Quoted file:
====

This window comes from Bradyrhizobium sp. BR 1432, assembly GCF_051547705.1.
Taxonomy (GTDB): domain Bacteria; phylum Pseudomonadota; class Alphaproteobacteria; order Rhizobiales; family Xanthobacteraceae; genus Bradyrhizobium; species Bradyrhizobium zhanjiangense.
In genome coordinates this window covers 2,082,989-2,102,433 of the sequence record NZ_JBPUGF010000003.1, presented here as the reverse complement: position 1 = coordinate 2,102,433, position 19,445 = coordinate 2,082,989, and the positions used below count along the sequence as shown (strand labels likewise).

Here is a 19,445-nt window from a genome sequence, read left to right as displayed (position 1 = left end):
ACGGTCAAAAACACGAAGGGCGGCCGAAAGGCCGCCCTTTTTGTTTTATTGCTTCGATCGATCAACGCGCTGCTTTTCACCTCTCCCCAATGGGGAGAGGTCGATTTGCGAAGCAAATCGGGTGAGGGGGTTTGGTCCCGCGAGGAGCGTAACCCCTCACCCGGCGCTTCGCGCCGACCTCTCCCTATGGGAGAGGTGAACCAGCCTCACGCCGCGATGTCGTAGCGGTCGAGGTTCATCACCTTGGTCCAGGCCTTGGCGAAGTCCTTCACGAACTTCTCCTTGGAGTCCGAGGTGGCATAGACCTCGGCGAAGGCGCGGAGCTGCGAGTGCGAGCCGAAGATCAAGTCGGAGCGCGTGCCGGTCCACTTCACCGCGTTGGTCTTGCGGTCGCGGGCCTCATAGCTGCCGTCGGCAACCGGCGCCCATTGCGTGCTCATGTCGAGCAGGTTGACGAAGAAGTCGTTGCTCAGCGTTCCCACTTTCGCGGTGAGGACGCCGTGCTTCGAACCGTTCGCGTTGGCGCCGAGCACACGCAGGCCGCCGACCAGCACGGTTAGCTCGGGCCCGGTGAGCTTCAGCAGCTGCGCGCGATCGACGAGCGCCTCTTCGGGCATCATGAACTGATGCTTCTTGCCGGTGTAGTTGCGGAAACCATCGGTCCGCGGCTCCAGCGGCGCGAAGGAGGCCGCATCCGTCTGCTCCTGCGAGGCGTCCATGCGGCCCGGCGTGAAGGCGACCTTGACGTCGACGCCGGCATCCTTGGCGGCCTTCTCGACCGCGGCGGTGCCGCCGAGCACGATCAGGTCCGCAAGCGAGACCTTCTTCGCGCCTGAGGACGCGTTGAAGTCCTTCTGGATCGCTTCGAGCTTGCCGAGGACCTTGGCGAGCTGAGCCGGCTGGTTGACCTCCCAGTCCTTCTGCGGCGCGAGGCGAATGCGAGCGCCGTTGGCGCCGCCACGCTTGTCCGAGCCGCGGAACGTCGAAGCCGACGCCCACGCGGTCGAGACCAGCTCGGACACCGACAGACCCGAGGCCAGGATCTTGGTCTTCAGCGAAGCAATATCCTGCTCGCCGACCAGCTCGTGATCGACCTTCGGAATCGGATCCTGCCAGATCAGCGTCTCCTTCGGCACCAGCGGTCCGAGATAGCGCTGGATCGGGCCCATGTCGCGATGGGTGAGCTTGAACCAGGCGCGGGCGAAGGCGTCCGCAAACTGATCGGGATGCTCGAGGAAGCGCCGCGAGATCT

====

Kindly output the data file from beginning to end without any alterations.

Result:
This window comes from Bradyrhizobium sp. BR 1432, assembly GCF_051547705.1.
Taxonomy (GTDB): domain Bacteria; phylum Pseudomonadota; class Alphaproteobacteria; order Rhizobiales; family Xanthobacteraceae; genus Bradyrhizobium; species Bradyrhizobium zhanjiangense.
In genome coordinates this window covers 2,082,989-2,102,433 of the sequence record NZ_JBPUGF010000003.1, presented here as the reverse complement: position 1 = coordinate 2,102,433, position 19,445 = coordinate 2,082,989, and the positions used below count along the sequence as shown (strand labels likewise).

Here is a 19,445-nt window from a genome sequence, read left to right as displayed (position 1 = left end):
ACGGTCAAAAACACGAAGGGCGGCCGAAAGGCCGCCCTTTTTGTTTTATTGCTTCGATCGATCAACGCGCTGCTTTTCACCTCTCCCCAATGGGGAGAGGTCGATTTGCGAAGCAAATCGGGTGAGGGGGTTTGGTCCCGCGAGGAGCGTAACCCCTCACCCGGCGCTTCGCGCCGACCTCTCCCTATGGGAGAGGTGAACCAGCCTCACGCCGCGATGTCGTAGCGGTCGAGGTTCATCACCTTGGTCCAGGCCTTGGCGAAGTCCTTCACGAACTTCTCCTTGGAGTCCGAGGTGGCATAGACCTCGGCGAAGGCGCGGAGCTGCGAGTGCGAGCCGAAGATCAAGTCGGAGCGCGTGCCGGTCCACTTCACCGCGTTGGTCTTGCGGTCGCGGGCCTCATAGCTGCCGTCGGCAACCGGCGCCCATTGCGTGCTCATGTCGAGCAGGTTGACGAAGAAGTCGTTGCTCAGCGTTCCCACTTTCGCGGTGAGGACGCCGTGCTTCGAACCGTTCGCGTTGGCGCCGAGCACACGCAGGCCGCCGACCAGCACGGTTAGCTCGGGCCCGGTGAGCTTCAGCAGCTGCGCGCGATCGACGAGCGCCTCTTCGGGCATCATGAACTGATGCTTCTTGCCGGTGTAGTTGCGGAAACCATCGGTCCGCGGCTCCAGCGGCGCGAAGGAGGCCGCATCCGTCTGCTCCTGCGAGGCGTCCATGCGGCCCGGCGTGAAGGCGACCTTGACGTCGACGCCGGCATCCTTGGCGGCCTTCTCGACCGCGGCGGTGCCGCCGAGCACGATCAGGTCCGCAAGCGAGACCTTCTTCGCGCCTGAGGACGCGTTGAAGTCCTTCTGGATCGCTTCGAGCTTGCCGAGGACCTTGGCGAGCTGAGCCGGCTGGTTGACCTCCCAGTCCTTCTGCGGCGCGAGGCGAATGCGAGCGCCGTTGGCGCCGCCACGCTTGTCCGAGCCGCGGAACGTCGAAGCCGACGCCCACGCGGTCGAGACCAGCTCGGACACCGACAGACCCGAGGCCAGGATCTTGGTCTTCAGCGAAGCAATATCCTGCTCGCCGACCAGCTCGTGATCGACCTTCGGAATCGGATCCTGCCAGATCAGCGTCTCCTTCGGCACCAGCGGTCCGAGATAGCGCTGGATCGGGCCCATGTCGCGATGGGTGAGCTTGAACCAGGCGCGGGCGAAGGCGTCCGCAAACTGATCGGGATGCTCGAGGAAGCGCCGCGAGATCT